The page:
With all due respect, the fact is we had four dead Americans. Was it because of a protest or was it because of guys out for a walk one night who decided that they’d go kill some Americans? What difference at this point does it make? It is our job to figure out what happened and do everything we can to prevent it from ever happening again. Senator, now honestly, I will do my best to answer your questions about this, but the fact is that people were trying in real time to get to the best information.
She was absolutely right. Really, what difference did it make in those first few days whether it was a pre-planned or spontaneous attack? As Ambassador Stevens’s sister, Dr. Anne Stevens, said in an interview with The New Yorker published on June 28, 2016, “it doesn’t matter” what the initial thinking was “about why the attack occurred. It’s irrelevant to bring that up again and again. It is done for purely political reasons.” (“Chris Stevens’s Family: Don’t Blame Hillary Clinton for Benghazi” by Robin Wright, The New Yorker, June 28, 2016).

But according to the Fox News spin doctors, the president refused to say that the attackers were “terrorists” because to do so would undermine his chances for re-election. In fact, three times in the two days following the attack, the President called it “an act of terror.” Within eight days of the attack, on September 19, 2012, Matt Olsen, the then Director of the National Counterterrorism Center, testified before a congressional hearing that the Benghazi incident was a “terrorist attack.” Two days later, so did Secretary Clinton (speaking to reporters before a meeting with Pakistani Foreign Minister Hina Rabbani Khar): “Yesterday afternoon when I briefed the Congress, I made it clear that keeping our people everywhere in the world safe is our top priority. What happened in Benghazi was a terrorist attack, and we will not rest until we have tracked down and brought to justice the terrorists who murdered four Americans.” Some cover-up.

Those obsessed with Benghazi are also convinced to this day that someone in the administration ordered U.S. military forces to stand down from any effort to rescue Ambassador Stevens and his colleagues. They also believe that U.S. officials concealed intelligence information about a pre-planned attack with personnel in Benghazi. As noted below, even the Republican controlled inquiries have consistently refuted these false allegations.

Were would-be rescuers ordered to stand down rather than head to the facility to try to rescue Ambassador Stevens and his colleagues? Fox News, among others, repeatedly advanced the myth that someone in the Obama administration ordered CIA and American military personnel to “stand down” thus hindering their ability to save the Americans in the diplomatic mission in Benghazi. The evidence clearly shows otherwise:
  • House Permanent Select Committee on Intelligence Report, November 2014 (“Appropriate U.S. personnel made reasonable tactical decisions that night, and the committee found no evidence that there was either a stand-down order or a denial of available air support.")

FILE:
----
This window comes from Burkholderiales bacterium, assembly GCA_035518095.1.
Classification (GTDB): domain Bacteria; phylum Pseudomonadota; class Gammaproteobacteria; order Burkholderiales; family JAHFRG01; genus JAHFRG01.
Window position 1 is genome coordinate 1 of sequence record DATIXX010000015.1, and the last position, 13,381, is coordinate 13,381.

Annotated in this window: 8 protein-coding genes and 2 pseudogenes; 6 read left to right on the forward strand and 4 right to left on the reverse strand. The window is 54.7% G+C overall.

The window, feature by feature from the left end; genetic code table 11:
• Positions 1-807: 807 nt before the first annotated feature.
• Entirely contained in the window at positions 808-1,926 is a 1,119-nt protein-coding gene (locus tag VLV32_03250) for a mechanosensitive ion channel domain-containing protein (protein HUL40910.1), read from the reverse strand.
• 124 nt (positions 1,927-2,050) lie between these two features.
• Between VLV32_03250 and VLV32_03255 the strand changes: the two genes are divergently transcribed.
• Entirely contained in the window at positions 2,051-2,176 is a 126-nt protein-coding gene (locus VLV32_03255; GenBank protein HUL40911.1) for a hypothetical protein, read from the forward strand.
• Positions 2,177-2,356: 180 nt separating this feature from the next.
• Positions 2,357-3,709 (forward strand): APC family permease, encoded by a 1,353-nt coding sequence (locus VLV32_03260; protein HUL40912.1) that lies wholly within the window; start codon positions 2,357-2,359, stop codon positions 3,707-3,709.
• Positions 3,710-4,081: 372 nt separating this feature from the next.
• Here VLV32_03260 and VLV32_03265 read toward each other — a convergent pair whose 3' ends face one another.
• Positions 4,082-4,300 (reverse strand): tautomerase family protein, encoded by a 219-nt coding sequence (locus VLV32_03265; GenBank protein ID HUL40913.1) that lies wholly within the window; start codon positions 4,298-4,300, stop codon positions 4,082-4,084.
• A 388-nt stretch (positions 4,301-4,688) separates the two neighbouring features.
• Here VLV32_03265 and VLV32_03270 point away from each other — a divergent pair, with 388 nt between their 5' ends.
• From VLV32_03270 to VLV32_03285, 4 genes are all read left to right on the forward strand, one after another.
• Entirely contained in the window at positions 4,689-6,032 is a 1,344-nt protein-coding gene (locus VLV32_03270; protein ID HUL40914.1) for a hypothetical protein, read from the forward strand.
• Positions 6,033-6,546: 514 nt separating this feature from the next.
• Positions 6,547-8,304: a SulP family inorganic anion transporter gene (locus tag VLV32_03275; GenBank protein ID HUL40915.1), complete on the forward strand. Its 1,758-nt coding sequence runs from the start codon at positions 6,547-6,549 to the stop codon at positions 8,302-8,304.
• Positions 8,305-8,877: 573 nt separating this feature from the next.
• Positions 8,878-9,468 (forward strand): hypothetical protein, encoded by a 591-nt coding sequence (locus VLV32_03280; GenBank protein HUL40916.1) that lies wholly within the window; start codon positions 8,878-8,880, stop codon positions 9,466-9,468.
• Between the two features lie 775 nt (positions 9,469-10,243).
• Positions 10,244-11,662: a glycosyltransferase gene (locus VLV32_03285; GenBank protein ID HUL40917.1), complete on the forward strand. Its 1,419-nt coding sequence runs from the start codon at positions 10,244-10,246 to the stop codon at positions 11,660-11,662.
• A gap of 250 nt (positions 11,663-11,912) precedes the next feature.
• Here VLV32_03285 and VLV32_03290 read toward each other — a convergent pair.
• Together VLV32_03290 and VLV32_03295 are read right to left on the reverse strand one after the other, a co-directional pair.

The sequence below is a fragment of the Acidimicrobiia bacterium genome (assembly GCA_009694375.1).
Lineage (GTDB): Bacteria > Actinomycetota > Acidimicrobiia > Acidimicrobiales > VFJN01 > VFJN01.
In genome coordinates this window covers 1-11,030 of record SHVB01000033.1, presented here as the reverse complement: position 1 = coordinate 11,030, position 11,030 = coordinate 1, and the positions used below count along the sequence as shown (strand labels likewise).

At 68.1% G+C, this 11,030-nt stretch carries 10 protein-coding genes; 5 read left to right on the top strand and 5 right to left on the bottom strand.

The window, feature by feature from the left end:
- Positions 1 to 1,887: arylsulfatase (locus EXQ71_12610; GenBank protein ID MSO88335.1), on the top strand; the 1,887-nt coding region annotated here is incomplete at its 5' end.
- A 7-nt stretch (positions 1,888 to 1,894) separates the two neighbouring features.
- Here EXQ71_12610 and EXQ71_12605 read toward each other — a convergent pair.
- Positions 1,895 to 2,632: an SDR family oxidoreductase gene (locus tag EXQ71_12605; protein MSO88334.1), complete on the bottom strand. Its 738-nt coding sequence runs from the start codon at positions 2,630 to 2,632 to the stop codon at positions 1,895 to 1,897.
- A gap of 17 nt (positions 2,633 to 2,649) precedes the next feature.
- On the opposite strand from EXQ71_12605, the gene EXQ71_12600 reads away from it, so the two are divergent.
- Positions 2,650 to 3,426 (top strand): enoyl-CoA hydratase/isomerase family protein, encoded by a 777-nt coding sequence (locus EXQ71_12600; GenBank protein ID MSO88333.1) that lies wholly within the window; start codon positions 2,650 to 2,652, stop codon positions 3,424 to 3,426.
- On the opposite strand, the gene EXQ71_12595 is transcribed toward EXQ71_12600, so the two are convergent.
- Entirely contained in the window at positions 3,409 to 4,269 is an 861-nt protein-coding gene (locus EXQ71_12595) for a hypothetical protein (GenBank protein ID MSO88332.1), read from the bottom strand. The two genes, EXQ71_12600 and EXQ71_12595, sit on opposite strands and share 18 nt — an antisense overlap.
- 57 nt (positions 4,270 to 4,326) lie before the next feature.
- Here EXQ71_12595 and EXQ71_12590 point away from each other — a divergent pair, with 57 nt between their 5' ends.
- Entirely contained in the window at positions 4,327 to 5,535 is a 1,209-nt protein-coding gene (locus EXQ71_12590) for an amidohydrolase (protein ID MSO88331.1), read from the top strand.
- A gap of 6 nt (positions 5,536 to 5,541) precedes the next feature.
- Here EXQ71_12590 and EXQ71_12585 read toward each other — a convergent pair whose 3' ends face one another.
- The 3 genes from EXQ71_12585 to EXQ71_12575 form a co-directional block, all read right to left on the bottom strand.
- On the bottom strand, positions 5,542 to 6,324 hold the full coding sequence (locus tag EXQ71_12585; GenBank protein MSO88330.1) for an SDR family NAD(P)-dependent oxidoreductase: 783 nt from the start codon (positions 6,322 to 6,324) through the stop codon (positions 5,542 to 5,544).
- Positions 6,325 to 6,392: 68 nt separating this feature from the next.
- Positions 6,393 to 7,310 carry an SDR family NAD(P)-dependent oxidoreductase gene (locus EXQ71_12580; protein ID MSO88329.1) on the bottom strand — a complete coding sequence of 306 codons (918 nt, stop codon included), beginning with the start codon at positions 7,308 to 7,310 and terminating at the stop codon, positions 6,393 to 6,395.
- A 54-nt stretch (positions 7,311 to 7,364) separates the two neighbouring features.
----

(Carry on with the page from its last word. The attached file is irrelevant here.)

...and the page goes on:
• House Republican Conference Progress Report, April 2013 ("The progress report finds that officials at the Defense Department were monitoring the situation throughout and kept the forces that were initially deployed flowing into the region. No evidence has been provided to suggest these officials refused to deploy resources.")
  • House Armed Services Committee Report, February 2014 ("There was no 'stand down' order issued to U.S. military personnel in Tripoli who sought to join the fight in Benghazi.")
  • Senate Select Committee on Intelligence Report, January 2014 (“There were no U.S. military resources in a position to intervene in short order in Benghazi to help defend the Temporary Mission Facility and its Annex on September 11 and 12, 2012. . . . The Committee has reviewed the allegations that U.S. personnel, including in the [Intelligence Community] or [Department of Defense], prevented the mounting of any military relief effort during the attacks, but the Committee has not found any of these allegations to be substantiated.”)

In fact, CIA operatives arrived on the scene in less than 30 minutes and rescue efforts helped save the lives of several personnel at the compound that night. Even the Gowdy Report acknowledged that President Obama and then Secretary of Defense Leon Panetta gave clear orders that night to deploy all available military assets. Any military assets that failed to arrive on the scene were due to military command decisions and logistical deployment capabilities, not to administration orders. Whatever one thinks of the response time of U.S. forces, the surviving Americans were evacuated from the consulate facility and, along with the CIA Station Chief, flown to safety.

Did U.S. officials have intelligence that predicted the attack and did they fail to share such information with personnel in Benghazi? This allegation has also been repeatedly proven false.